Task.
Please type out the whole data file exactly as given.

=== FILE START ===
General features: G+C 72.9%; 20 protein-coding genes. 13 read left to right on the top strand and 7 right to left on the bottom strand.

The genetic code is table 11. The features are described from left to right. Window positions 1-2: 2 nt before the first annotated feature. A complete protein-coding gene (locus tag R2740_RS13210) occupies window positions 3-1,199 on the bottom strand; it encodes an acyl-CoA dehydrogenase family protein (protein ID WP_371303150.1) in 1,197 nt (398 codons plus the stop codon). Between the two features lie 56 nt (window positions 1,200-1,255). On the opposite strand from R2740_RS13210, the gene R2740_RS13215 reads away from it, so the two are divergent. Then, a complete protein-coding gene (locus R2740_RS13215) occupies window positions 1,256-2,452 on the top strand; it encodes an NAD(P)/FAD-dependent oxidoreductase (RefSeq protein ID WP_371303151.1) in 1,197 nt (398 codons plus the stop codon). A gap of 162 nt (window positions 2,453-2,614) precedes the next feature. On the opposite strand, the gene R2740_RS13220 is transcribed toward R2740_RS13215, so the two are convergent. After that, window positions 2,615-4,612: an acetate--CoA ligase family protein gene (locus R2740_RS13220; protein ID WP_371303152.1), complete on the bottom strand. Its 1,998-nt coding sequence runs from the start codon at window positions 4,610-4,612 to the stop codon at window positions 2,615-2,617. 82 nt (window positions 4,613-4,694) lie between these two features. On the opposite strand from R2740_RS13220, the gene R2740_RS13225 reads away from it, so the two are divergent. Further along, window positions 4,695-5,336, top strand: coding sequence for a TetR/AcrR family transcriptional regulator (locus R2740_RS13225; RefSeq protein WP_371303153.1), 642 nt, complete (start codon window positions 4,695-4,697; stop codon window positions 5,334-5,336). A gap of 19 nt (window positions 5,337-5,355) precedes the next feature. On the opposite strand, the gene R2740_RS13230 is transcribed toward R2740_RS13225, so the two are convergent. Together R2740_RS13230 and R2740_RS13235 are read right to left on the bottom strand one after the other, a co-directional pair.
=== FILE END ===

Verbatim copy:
General features: G+C 72.9%; 20 protein-coding genes. 13 read left to right on the top strand and 7 right to left on the bottom strand.

The genetic code is table 11. The features are described from left to right. Window positions 1-2: 2 nt before the first annotated feature. A complete protein-coding gene (locus tag R2740_RS13210) occupies window positions 3-1,199 on the bottom strand; it encodes an acyl-CoA dehydrogenase family protein (protein ID WP_371303150.1) in 1,197 nt (398 codons plus the stop codon). Between the two features lie 56 nt (window positions 1,200-1,255). On the opposite strand from R2740_RS13210, the gene R2740_RS13215 reads away from it, so the two are divergent. Then, a complete protein-coding gene (locus R2740_RS13215) occupies window positions 1,256-2,452 on the top strand; it encodes an NAD(P)/FAD-dependent oxidoreductase (RefSeq protein ID WP_371303151.1) in 1,197 nt (398 codons plus the stop codon). A gap of 162 nt (window positions 2,453-2,614) precedes the next feature. On the opposite strand, the gene R2740_RS13220 is transcribed toward R2740_RS13215, so the two are convergent. After that, window positions 2,615-4,612: an acetate--CoA ligase family protein gene (locus R2740_RS13220; protein ID WP_371303152.1), complete on the bottom strand. Its 1,998-nt coding sequence runs from the start codon at window positions 4,610-4,612 to the stop codon at window positions 2,615-2,617. 82 nt (window positions 4,613-4,694) lie between these two features. On the opposite strand from R2740_RS13220, the gene R2740_RS13225 reads away from it, so the two are divergent. Further along, window positions 4,695-5,336, top strand: coding sequence for a TetR/AcrR family transcriptional regulator (locus R2740_RS13225; RefSeq protein WP_371303153.1), 642 nt, complete (start codon window positions 4,695-4,697; stop codon window positions 5,334-5,336). A gap of 19 nt (window positions 5,337-5,355) precedes the next feature. On the opposite strand, the gene R2740_RS13230 is transcribed toward R2740_RS13225, so the two are convergent. Together R2740_RS13230 and R2740_RS13235 are read right to left on the bottom strand one after the other, a co-directional pair.